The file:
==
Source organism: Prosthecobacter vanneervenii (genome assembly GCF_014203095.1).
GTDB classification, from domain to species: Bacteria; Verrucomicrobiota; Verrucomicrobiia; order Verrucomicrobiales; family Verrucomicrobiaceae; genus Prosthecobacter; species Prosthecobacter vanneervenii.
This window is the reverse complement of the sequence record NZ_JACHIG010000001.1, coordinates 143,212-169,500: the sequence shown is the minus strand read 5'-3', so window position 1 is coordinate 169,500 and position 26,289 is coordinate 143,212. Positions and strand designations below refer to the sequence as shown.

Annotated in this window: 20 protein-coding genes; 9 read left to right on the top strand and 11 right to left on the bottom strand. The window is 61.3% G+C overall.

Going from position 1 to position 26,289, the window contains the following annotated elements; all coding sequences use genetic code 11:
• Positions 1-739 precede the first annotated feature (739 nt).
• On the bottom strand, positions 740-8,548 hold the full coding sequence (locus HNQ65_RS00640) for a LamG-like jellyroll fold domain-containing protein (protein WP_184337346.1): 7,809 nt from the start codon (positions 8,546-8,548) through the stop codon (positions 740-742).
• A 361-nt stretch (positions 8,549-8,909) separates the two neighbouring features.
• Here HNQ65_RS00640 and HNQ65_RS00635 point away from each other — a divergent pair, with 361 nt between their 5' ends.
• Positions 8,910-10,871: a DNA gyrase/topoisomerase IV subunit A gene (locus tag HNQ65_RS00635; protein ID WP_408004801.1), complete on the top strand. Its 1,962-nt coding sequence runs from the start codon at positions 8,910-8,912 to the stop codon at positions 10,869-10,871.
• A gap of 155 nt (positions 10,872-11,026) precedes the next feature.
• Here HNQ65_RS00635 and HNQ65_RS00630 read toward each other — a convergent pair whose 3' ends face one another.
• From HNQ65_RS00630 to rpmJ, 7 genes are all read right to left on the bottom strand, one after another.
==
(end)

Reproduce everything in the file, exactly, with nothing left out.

Source organism: Prosthecobacter vanneervenii (genome assembly GCF_014203095.1).
GTDB classification, from domain to species: Bacteria; Verrucomicrobiota; Verrucomicrobiia; order Verrucomicrobiales; family Verrucomicrobiaceae; genus Prosthecobacter; species Prosthecobacter vanneervenii.
This window is the reverse complement of the sequence record NZ_JACHIG010000001.1, coordinates 143,212-169,500: the sequence shown is the minus strand read 5'-3', so window position 1 is coordinate 169,500 and position 26,289 is coordinate 143,212. Positions and strand designations below refer to the sequence as shown.

Annotated in this window: 20 protein-coding genes; 9 read left to right on the top strand and 11 right to left on the bottom strand. The window is 61.3% G+C overall.

Going from position 1 to position 26,289, the window contains the following annotated elements; all coding sequences use genetic code 11:
• Positions 1-739 precede the first annotated feature (739 nt).
• On the bottom strand, positions 740-8,548 hold the full coding sequence (locus HNQ65_RS00640) for a LamG-like jellyroll fold domain-containing protein (protein WP_184337346.1): 7,809 nt from the start codon (positions 8,546-8,548) through the stop codon (positions 740-742).
• A 361-nt stretch (positions 8,549-8,909) separates the two neighbouring features.
• Here HNQ65_RS00640 and HNQ65_RS00635 point away from each other — a divergent pair, with 361 nt between their 5' ends.
• Positions 8,910-10,871: a DNA gyrase/topoisomerase IV subunit A gene (locus tag HNQ65_RS00635; protein ID WP_408004801.1), complete on the top strand. Its 1,962-nt coding sequence runs from the start codon at positions 8,910-8,912 to the stop codon at positions 10,869-10,871.
• A gap of 155 nt (positions 10,872-11,026) precedes the next feature.
• Here HNQ65_RS00635 and HNQ65_RS00630 read toward each other — a convergent pair whose 3' ends face one another.
• From HNQ65_RS00630 to rpmJ, 7 genes are all read right to left on the bottom strand, one after another.